History of Gyaaman People (Côte d’ivoire)

History of Gyaaman People (Côte d’ivoire)

According to EMMANUd'IvoireY, (A history of the Abron kingdom of Gyaman: from the origins to the colonial conquest, Paris, 1995), the Abron settled in the Bondoukou region are originally from Akwamu (a region located in the south-east of Ghana, near the river volta); a conflict over succession to the throne decided the younger branch of the parties present to emigrate to the West. 

It was at this time that they received the nickname Gyaman (those who abandoned the country) from their parents who remained in Ghana. The territory occupied by the Abron kingdom of Gyaman is located in the northeast of present-day Ivory Coast and the northwest of present-day Ghana; it extends between the Komoé and the Black Volta, on the edge of the savannah and the dense forest.

Founded around 1690 by the Gyamanhene Tan Date, the kingdom fell in 1740 under the domination of the Ashanti (or Asante) and this remained for some one hundred and thirty-five years. Gyaman only regained its independence in 1875, after the defeat of the Ashanti by the English. 

Between 1875 and 1886, it experienced a period of rapid territorial expansion, followed by a phase of serious internal unrest. Invaded by the Samori sofas in the spring of 1895, it was occupied at the end of 1897 by the French in its western part and by the British in its eastern part.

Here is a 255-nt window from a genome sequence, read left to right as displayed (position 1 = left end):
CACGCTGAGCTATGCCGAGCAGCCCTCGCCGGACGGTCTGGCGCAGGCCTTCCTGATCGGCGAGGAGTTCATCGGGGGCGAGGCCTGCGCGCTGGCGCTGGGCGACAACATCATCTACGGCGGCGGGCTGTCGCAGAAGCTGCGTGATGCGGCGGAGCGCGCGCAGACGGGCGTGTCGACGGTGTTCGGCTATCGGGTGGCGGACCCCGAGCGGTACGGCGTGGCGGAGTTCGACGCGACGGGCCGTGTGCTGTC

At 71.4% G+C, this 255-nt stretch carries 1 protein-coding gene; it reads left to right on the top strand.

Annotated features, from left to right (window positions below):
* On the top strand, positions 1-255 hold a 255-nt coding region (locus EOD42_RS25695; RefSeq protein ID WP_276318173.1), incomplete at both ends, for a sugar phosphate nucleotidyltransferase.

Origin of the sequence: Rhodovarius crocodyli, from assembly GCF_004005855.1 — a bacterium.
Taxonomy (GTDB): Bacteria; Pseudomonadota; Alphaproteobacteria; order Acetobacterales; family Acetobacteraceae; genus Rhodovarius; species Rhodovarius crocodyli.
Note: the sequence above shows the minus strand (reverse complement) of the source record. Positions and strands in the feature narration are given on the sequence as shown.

The first European visitors reached Gyaman during the 1880s.  There they encountered an ethnically composite population: Gyaman is a political community, bringing together elements of very different origins, language, and culture, and at the same time within which the Abron proper form only a small minority. In the “French” part of the kingdom, at the beginning of the 20th century, there were only 11,500 out of a total number of 49,000.

Minority and latecomers, the Abron gradually established their domination using a policy very skillfully mixing diplomacy with force. In the State which they founded, they reserved for themselves the monopoly of political power; the institutions of this state took shape during the 15th century, and, in broad terms, they are close to those of the other Akan kingdoms of the same period. Gyaman itself is divided into five provinces whose territories are discontinuous and tangled. 
The most important of these is the king's domain governed directly by him. This monarchical system based on the possession of the "golden stool" (of which the king is only the depositary) has remained in place since the Independence but in a symbolic way as a guarantor of tradition.
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